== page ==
Electronic Thesis and Dissertation Repository


Doctor of Philosophy


Chemical and Biochemical Engineering


Dr. Hugo deLasa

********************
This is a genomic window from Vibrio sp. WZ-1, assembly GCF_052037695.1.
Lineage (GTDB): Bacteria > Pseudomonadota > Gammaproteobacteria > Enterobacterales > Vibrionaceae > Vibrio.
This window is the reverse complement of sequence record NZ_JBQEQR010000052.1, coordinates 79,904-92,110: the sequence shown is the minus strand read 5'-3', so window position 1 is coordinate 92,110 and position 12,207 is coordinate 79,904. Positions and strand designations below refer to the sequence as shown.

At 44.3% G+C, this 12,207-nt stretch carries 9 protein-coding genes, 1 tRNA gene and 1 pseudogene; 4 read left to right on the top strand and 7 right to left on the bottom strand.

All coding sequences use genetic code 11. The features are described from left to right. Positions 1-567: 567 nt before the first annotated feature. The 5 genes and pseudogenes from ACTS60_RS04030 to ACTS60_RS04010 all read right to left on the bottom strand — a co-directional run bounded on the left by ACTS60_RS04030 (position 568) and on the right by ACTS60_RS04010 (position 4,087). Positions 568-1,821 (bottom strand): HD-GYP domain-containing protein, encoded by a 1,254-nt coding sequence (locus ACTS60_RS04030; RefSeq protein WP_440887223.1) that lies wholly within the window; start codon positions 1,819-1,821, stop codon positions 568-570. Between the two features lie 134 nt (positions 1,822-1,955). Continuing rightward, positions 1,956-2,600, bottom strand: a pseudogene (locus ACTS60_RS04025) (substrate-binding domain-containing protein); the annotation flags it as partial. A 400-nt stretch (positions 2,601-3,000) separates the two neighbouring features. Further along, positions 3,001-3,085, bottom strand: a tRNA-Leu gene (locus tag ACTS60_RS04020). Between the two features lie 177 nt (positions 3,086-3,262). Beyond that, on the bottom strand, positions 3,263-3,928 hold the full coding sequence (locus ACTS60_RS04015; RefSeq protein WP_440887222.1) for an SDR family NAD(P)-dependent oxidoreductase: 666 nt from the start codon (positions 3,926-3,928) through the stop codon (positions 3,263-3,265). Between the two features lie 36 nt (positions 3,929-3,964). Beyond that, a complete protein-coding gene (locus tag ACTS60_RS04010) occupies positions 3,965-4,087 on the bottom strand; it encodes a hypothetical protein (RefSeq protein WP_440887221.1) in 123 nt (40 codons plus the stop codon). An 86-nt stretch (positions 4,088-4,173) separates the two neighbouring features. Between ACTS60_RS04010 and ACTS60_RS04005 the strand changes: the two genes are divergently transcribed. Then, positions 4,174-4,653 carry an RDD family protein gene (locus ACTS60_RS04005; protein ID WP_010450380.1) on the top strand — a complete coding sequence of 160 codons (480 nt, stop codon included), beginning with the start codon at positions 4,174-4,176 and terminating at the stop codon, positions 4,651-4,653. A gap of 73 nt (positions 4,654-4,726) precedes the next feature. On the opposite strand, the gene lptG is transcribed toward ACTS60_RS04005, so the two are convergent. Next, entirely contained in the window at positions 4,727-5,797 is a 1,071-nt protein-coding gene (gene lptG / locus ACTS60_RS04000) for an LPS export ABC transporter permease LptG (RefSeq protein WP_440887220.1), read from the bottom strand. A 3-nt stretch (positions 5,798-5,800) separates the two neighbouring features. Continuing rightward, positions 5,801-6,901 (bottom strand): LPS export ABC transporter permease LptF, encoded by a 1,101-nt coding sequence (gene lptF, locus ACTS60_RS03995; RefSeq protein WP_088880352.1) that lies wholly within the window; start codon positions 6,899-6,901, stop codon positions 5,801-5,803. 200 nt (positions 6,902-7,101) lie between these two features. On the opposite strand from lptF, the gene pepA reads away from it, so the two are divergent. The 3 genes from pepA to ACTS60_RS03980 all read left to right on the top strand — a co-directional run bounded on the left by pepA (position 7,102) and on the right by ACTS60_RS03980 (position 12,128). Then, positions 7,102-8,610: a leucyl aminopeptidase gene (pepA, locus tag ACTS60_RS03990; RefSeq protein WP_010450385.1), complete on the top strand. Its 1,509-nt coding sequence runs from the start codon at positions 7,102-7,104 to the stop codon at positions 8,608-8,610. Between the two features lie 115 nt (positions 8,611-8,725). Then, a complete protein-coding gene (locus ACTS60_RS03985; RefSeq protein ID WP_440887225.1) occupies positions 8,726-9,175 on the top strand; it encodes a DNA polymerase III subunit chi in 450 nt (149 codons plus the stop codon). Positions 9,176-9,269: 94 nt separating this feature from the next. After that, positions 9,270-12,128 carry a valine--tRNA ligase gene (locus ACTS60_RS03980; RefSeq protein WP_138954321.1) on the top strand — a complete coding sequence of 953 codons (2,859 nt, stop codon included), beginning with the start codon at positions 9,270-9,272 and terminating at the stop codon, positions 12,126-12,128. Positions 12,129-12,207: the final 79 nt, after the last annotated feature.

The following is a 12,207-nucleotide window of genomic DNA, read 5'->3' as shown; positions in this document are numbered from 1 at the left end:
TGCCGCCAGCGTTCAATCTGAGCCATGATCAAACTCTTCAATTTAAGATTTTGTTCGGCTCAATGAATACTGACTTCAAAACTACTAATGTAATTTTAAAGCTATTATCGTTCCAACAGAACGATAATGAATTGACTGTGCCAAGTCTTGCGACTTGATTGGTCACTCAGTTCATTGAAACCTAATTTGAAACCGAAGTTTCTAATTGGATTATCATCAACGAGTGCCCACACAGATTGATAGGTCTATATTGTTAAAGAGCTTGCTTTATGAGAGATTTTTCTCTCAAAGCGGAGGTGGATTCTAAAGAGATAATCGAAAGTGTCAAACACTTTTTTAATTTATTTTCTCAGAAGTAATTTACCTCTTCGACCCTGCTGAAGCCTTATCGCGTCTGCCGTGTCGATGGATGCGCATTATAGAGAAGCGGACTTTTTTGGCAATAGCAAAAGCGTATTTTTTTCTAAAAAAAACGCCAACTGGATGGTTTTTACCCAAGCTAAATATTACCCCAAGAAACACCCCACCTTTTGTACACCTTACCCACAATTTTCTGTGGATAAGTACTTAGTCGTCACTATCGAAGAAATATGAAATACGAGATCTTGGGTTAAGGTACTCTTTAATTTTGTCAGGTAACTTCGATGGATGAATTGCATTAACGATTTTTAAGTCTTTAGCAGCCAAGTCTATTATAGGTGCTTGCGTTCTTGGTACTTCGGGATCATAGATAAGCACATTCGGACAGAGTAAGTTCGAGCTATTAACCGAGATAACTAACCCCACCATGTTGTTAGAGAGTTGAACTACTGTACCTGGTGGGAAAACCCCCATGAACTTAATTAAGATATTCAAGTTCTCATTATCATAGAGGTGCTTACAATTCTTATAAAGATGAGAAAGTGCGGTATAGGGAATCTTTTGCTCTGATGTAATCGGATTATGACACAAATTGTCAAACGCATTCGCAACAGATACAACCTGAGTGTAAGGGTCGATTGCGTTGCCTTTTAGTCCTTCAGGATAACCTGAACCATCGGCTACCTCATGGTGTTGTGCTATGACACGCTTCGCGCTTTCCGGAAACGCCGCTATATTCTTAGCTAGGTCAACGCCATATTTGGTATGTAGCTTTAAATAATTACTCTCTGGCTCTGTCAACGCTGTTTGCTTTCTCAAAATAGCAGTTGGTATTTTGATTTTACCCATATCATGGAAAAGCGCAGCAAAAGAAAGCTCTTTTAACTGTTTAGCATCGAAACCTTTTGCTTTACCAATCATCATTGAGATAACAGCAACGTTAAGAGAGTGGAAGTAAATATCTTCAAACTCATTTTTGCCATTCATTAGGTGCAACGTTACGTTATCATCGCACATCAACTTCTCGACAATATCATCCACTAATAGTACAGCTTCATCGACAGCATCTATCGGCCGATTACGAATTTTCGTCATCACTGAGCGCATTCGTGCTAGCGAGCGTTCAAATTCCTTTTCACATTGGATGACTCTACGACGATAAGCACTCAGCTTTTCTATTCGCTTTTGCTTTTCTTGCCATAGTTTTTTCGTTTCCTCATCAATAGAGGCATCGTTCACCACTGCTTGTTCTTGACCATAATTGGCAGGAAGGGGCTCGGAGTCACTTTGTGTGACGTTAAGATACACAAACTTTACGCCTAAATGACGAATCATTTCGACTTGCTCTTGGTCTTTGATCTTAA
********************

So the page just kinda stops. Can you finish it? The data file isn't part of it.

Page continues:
Gasification of biomass is an environmentally important technology that offers an alternative to the direct use of fossil fuel energy. Steam gasification is getting increased attention as a potential source of renewable energy since it produces a gaseous fuel suitable for industrial applications in highly efficiently power/heat energy production, transport fuel, and as a feedstock for chemical synthesis. Furthermore, catalytic steam gasification has other advantages hence (i) it produces a gas with higher heating value; (ii) it reduces the diluting effect of N2 from air; (iii) it eliminates the need of cleaning, upgrading and/or conditioning the product gas for certain applications; and (iv) it eliminates the need for an expensive oxygen plant when both air and oxygen are used as gasification mediums. Catalytic steam gasification of biomass in fluidized beds is a promising approach given its rapid biomass heating, its effective heat and mass transfer between reacting phases, and its uniform reaction temperature. Moreover, fluidized beds tolerate wide variations in fuel quality as well as broad particle-size distributions. However, catalytic steam gasification is a more complex process resulting from: (i) the heat necessary to sustain the process is directly supplied by the partial combustion of the feedstock during the process, as it happens when air or oxygen is used, (ii) the rapid catalyst deactivation that occurs due to heavy coking, and (iii) tar formed during the process. This Ph.D. dissertation reports a research study on the steam gasification of biomass over a Ni/-alumina catalyst using model compounds. This research allows elucidating the factors inherent to this process such as thermodynamic restrictions and mechanistic reaction steps. The ultimate aim is to establish the chemical reaction engineering tools that will allow the design and operation of large scale fluidized bed units for biomass steam catalytic gasification. On this basis, a thermodynamic equilibrium model based on evaluations involving C, H and O elemental balances and various product species (up to C6 hydrocarbons) was developed. This model establishes the effect of biomass composition, temperature, and steam on the various gas product molar fractions. Based on the proposed equilibrium model and using glucose, as a model biomass species, an optimum gasification temperature close to 800°C and a steam/biomass ratio between 0.5 and 0.7 g/g is established. Experiments were carried out in the CREC fluidized Riser Simulator under gasification conditions using a) glucose as a model compound for the cellulose contained in biomass, and b) 2-methoxy-4-methyphenol as a model compound for the lignin that is found in biomass. The experimental data show that for reaction times longer than 30 seconds, chemical species are essentially equilibrated and that the proposed thermodynamic model does provide an adequate description of various product fractions. Data obtained also demonstrate the shortcomings of equilibrium models for gasifiers with reaction times shorter than 10 seconds and the need for non-equilibrium models to describe gasifier performance at such conditions. Taking the above into consideration, a reaction network and a kinetic model for biomass catalytic steam gasification were proposed. This kinetic model was developed using a coherent reaction engineering approach where reaction rates for various species are the result of the algebraic addition of the dominant reactions. It is also demonstrated that using an experimental-modeling procedure, where intrinsic kinetic parameters and adsorption constants are decoupled in their evaluation in the CREC Riser Simulator eliminates overparametrization with successfully parameter correlation. Numerical regression of the experimental data leads to kinetic parameters with narrow spans suggesting that the proposed kinetic model satisfactorily describe the catalytic conversion of glucose and 2-methoxy-4-methyphenol under gasification conditions.